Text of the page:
Monday, July 30, 2007

Connecting the Dots

From Anna Quindlen at Newsweek:

A new public-policy group called the National Institute for Reproductive Health wants to take this contradiction and make it the centerpiece of a national conversation, along with a slogan that stops people in their tracks: how much time should she do? If the Supreme Court decides abortion is not protected by a constitutional guarantee of privacy, the issue will revert to the states. If it goes to the states, some, perhaps many, will ban abortion. If abortion is made a crime, then surely the woman who has one is a criminal. But, boy, do the doctrinaire suddenly turn squirrelly at the prospect of throwing women in jail.

Lawmakers in a number of states have already passed or are considering statutes designed to outlaw abortion if Roe is overturned. But almost none hold the woman, the person who set the so-called crime in motion, accountable. Is the message that women are not to be held responsible for their actions? Or is it merely that those writing the laws understand that if women were going to jail, the vast majority of Americans would violently object?

It is interesting that the conversation of punishment always centers around the doctors and never the woman. If abortions were illegal, could we really consider it anything less than first-degree murder? (It's willful... it's premeditated...)

You can read the rest of the article here.

You can see the YouTube video here. ** updated link**

5 comments:

Edith OSB said...

This is an interesting aspects. Any law that prohibits an action recognizes that people are, in fact, doing that action, and will have motives to continue to do so -- and attempts to set deterrents.

As you point out, prison is one such. However, it isn't the only option. Some women choose abortion because they can't see how they could afford the cost of bearing and raising the child (as can be seen by the reduced number of abortions under administrations that provide somewhat better welfare benefits).

I wonder what would be the impact of a large fine, with the proceeds going to provide medical care and support the children of women who choose not to have an abortion?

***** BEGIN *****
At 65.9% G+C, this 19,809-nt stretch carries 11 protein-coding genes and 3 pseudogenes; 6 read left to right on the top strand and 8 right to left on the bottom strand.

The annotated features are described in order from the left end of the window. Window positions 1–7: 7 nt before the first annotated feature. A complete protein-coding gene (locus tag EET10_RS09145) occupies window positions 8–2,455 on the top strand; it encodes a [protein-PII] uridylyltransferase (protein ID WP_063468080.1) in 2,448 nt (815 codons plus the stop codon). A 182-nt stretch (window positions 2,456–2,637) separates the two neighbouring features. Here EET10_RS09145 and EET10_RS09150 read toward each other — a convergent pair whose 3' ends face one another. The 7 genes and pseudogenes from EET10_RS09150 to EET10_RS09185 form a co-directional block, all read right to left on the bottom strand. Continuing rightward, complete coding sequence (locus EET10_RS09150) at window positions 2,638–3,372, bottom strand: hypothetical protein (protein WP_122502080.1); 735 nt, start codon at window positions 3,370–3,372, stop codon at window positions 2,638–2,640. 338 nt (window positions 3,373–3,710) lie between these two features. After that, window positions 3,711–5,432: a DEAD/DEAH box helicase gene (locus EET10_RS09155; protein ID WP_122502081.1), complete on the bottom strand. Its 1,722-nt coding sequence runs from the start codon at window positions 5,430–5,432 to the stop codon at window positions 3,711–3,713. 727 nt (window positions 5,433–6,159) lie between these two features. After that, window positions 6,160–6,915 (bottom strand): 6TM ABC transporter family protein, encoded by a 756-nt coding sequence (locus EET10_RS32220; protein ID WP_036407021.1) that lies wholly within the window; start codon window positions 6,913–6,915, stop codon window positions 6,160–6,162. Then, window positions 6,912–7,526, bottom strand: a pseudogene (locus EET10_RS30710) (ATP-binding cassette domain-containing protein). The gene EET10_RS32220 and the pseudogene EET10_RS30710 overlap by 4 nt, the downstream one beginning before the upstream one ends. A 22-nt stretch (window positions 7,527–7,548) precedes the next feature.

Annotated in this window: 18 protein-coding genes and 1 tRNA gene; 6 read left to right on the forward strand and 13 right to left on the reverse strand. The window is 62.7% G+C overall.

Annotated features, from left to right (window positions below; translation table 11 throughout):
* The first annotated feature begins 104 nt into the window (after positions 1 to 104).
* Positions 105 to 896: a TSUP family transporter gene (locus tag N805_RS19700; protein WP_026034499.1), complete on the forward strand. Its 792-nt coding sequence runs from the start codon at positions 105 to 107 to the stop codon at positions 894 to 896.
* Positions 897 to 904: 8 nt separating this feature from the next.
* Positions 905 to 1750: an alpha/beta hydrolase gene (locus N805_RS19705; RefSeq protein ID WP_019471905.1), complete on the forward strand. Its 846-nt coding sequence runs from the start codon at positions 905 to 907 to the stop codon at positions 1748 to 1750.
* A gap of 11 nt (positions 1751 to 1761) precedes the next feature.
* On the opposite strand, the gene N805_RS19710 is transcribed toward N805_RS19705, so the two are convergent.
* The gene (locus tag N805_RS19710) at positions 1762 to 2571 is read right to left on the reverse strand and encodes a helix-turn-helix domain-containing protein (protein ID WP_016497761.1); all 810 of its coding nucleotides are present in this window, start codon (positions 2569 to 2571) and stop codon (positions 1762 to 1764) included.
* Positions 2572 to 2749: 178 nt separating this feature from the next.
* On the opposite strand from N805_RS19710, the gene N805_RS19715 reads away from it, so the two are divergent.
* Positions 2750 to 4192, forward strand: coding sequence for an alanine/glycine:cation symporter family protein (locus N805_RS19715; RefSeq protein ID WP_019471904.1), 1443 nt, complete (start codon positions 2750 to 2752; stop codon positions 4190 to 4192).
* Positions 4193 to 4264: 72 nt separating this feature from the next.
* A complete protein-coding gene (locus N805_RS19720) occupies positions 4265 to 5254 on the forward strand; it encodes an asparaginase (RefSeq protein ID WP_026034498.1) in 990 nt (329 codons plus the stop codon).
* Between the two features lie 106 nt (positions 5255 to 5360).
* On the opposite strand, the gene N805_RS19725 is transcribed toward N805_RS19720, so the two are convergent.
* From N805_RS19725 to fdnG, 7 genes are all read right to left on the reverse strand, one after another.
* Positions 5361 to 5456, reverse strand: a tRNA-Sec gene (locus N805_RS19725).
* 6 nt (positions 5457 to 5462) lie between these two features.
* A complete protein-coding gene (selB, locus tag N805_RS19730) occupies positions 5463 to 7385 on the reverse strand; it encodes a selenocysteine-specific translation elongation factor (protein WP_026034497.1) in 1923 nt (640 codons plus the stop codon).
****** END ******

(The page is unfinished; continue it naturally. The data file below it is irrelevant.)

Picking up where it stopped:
Alexandra said...

I guess first it would have to be decided what exactly to call the crime. Homicide? That's what the pro-life activists keep telling us it is. But the last time I checked, homicide carries some pretty stiff penalties. I'm not sure the public would react well to the death penalty in Texas for a woman who intentionally had an abortion. Would there be an exception for abortions? And if so, does that exception mean the fetus isn't being considered a full person under the law?

So if the punishment for killing a fetus is a fine, are we going to change the sentencing guidelines for people charged with double homicide for killing a pregnant woman? Will they pay a fine for the death of the fetus and do prison time for the death of the mother? Why would it be acceptable for a woman to abort her own fetus and pay a fine but not someone else?

And if it is dubbed a homicide, what happens to the husband/boyfriend who is complicit in this act? Can they be charged as an accomplice?

What about the boyfriend who talks the woman into an abortion? Can an abortion be performed under duress? Would that be a viable defense?

And the friend that picks you up from the clinic and brings you home, what will they be charged with?

Anonymous said...

Let's see ... impose a "large fine" on women who can't afford the cost of bearing and raising a child and have that money go to the children of everyone who else who doesn't have an abortion... I guess that means the the other 12,000 babies born that same day. How's that going to work again?

Anonymous said...

Many pro-lifers don't call for penalties for the women, for three reasons. First, many pro-lifers have submitted to abortions themselves, and understand that abortive women have no malice; that they are taken advantage of at a vulnerable moment. Second, the women are the best source of evidence to convict abortion providers -- Penalties against them would make them even more reluctant to come forward and identify the abortion providers. Third, there is a shortage of jail space in America, and they don't want to see a cell taken up by a woman who had one abortion when it could house an abortion provider who may have done thousands.

Linda MacDonald Glenn said...

The YouTube video has been pulled --I wonder why the producer pulled it?

I don't think any abortion providers perform 'with malice' -- for a brilliant portrayal of the complexities of the issue, check out the movie Vera Drake (2004).

Whatever happened to that brilliant campaign by the DeMoss Foundation -- those television ads which ran under the theme "Life: What a Beautiful Choice."? I never understood why the pro-choice movement picked up on that and reinforced that, yes, life is beautiful -- so long as it remains a choice.